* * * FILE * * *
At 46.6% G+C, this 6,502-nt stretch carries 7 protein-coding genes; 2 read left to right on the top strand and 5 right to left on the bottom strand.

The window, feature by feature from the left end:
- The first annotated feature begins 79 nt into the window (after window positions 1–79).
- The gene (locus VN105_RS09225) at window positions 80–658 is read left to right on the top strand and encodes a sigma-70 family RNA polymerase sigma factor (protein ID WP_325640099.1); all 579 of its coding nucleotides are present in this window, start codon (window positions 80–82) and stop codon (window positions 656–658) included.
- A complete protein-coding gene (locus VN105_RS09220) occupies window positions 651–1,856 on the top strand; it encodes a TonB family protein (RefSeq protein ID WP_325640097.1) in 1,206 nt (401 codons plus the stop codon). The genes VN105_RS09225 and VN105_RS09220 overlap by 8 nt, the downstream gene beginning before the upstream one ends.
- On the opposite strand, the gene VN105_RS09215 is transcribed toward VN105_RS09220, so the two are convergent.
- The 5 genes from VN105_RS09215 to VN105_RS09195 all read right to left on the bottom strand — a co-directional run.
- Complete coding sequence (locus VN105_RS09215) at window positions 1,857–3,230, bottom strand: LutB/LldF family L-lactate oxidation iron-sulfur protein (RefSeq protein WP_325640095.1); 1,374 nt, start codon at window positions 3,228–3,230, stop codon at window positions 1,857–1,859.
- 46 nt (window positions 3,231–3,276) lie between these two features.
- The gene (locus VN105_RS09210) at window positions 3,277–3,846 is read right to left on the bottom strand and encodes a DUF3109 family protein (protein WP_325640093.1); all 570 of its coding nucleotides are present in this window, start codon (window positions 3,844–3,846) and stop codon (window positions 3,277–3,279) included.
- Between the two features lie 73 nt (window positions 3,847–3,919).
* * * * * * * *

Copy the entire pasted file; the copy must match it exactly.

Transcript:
At 46.6% G+C, this 6,502-nt stretch carries 7 protein-coding genes; 2 read left to right on the top strand and 5 right to left on the bottom strand.

The window, feature by feature from the left end:
- The first annotated feature begins 79 nt into the window (after window positions 1–79).
- The gene (locus VN105_RS09225) at window positions 80–658 is read left to right on the top strand and encodes a sigma-70 family RNA polymerase sigma factor (protein ID WP_325640099.1); all 579 of its coding nucleotides are present in this window, start codon (window positions 80–82) and stop codon (window positions 656–658) included.
- A complete protein-coding gene (locus VN105_RS09220) occupies window positions 651–1,856 on the top strand; it encodes a TonB family protein (RefSeq protein ID WP_325640097.1) in 1,206 nt (401 codons plus the stop codon). The genes VN105_RS09225 and VN105_RS09220 overlap by 8 nt, the downstream gene beginning before the upstream one ends.
- On the opposite strand, the gene VN105_RS09215 is transcribed toward VN105_RS09220, so the two are convergent.
- The 5 genes from VN105_RS09215 to VN105_RS09195 all read right to left on the bottom strand — a co-directional run.
- Complete coding sequence (locus VN105_RS09215) at window positions 1,857–3,230, bottom strand: LutB/LldF family L-lactate oxidation iron-sulfur protein (RefSeq protein WP_325640095.1); 1,374 nt, start codon at window positions 3,228–3,230, stop codon at window positions 1,857–1,859.
- 46 nt (window positions 3,231–3,276) lie between these two features.
- The gene (locus VN105_RS09210) at window positions 3,277–3,846 is read right to left on the bottom strand and encodes a DUF3109 family protein (protein WP_325640093.1); all 570 of its coding nucleotides are present in this window, start codon (window positions 3,844–3,846) and stop codon (window positions 3,277–3,279) included.
- Between the two features lie 73 nt (window positions 3,847–3,919).